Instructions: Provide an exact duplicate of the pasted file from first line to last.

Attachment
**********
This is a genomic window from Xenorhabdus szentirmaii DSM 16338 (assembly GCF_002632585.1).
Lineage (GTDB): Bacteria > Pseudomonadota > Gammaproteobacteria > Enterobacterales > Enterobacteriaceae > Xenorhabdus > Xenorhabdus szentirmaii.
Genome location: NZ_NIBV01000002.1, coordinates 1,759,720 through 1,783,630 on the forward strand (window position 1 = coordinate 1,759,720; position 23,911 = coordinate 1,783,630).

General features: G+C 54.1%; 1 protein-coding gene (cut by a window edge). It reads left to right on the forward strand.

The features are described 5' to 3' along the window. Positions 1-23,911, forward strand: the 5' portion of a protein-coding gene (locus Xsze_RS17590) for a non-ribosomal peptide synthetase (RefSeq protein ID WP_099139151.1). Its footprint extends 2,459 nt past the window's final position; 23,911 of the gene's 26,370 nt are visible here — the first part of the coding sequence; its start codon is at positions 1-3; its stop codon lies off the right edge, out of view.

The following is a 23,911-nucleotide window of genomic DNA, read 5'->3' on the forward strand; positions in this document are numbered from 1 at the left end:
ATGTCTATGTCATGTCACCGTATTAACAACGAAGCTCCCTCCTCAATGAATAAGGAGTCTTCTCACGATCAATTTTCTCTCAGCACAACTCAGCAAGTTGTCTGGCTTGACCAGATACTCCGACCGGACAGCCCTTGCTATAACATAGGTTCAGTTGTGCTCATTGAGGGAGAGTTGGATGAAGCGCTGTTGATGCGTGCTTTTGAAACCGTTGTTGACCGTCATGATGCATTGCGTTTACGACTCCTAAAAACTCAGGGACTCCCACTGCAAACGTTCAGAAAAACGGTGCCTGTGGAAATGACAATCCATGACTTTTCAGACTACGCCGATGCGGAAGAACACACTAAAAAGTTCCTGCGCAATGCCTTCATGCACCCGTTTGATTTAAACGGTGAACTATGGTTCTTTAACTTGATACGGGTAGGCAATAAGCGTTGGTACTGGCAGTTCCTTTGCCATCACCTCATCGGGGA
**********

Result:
This is a genomic window from Xenorhabdus szentirmaii DSM 16338 (assembly GCF_002632585.1).
Lineage (GTDB): Bacteria > Pseudomonadota > Gammaproteobacteria > Enterobacterales > Enterobacteriaceae > Xenorhabdus > Xenorhabdus szentirmaii.
Genome location: NZ_NIBV01000002.1, coordinates 1,759,720 through 1,783,630 on the forward strand (window position 1 = coordinate 1,759,720; position 23,911 = coordinate 1,783,630).

General features: G+C 54.1%; 1 protein-coding gene (cut by a window edge). It reads left to right on the forward strand.

The features are described 5' to 3' along the window. Positions 1-23,911, forward strand: the 5' portion of a protein-coding gene (locus Xsze_RS17590) for a non-ribosomal peptide synthetase (RefSeq protein ID WP_099139151.1). Its footprint extends 2,459 nt past the window's final position; 23,911 of the gene's 26,370 nt are visible here — the first part of the coding sequence; its start codon is at positions 1-3; its stop codon lies off the right edge, out of view.

The following is a 23,911-nucleotide window of genomic DNA, read 5'->3' on the forward strand; positions in this document are numbered from 1 at the left end:
ATGTCTATGTCATGTCACCGTATTAACAACGAAGCTCCCTCCTCAATGAATAAGGAGTCTTCTCACGATCAATTTTCTCTCAGCACAACTCAGCAAGTTGTCTGGCTTGACCAGATACTCCGACCGGACAGCCCTTGCTATAACATAGGTTCAGTTGTGCTCATTGAGGGAGAGTTGGATGAAGCGCTGTTGATGCGTGCTTTTGAAACCGTTGTTGACCGTCATGATGCATTGCGTTTACGACTCCTAAAAACTCAGGGACTCCCACTGCAAACGTTCAGAAAAACGGTGCCTGTGGAAATGACAATCCATGACTTTTCAGACTACGCCGATGCGGAAGAACACACTAAAAAGTTCCTGCGCAATGCCTTCATGCACCCGTTTGATTTAAACGGTGAACTATGGTTCTTTAACTTGATACGGGTAGGCAATAAGCGTTGGTACTGGCAGTTCCTTTGCCATCACCTCATCGGGGA